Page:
Monday, September 10, 2007
British Prostitution Policy to Follow Sweden?
There is talk within the British government of adopting the Swedish approach to prostitution regulation, in which purchasing sex is made illegal while sales are decriminalized. (In Britain, prostitution per se is legal, though related activities such as solicitation, kerb-crawling, and living off the proceeds, are illegal.) In the linked Guardian article, one MP draws a parallel with slavery, by noting the need for a "Wilberforce moment" that renders buyers just as guilty as sellers (where "sellers" presumably refers to traffickers, and "buyers" to johns). This approach seems to accept the "all prostitution is coercion" viewpoint.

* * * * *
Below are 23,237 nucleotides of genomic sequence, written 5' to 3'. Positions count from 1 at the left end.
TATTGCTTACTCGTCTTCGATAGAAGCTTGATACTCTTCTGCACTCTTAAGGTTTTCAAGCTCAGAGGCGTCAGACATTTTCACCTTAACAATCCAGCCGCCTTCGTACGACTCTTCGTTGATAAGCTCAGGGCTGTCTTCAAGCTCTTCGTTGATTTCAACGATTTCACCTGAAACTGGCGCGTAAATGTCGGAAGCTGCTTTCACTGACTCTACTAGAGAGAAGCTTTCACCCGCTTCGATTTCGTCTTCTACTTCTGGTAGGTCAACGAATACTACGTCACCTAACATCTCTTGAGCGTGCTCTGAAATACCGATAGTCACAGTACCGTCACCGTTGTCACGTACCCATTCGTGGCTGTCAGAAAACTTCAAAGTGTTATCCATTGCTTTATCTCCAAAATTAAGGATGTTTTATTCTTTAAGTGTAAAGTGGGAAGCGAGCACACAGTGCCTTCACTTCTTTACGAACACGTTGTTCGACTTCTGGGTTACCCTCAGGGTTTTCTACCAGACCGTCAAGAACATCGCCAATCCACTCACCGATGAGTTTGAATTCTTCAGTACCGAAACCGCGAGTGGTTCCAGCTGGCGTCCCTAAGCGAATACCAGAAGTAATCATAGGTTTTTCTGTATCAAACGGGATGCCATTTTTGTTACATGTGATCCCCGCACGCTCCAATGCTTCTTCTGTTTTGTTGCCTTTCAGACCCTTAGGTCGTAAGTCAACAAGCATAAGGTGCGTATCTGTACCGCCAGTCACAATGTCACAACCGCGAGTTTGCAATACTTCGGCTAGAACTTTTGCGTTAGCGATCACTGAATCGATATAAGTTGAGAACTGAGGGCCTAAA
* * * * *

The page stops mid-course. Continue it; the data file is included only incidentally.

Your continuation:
The Guardian also provides a rejoinder, entitled "Selling Sex is a Choice," that explains why the Swedish model should be eschewed. One reason is that coercion is far from the norm: "Ideologically unpalatable though it may be to some, the majority of women involved in prostitution have made a choice to sell sex, because they see no alternative way of earning what can sometimes be substantial sums of money." The rejoinder is written by Diane Taylor, co-author of a new memoir of a street prostitute.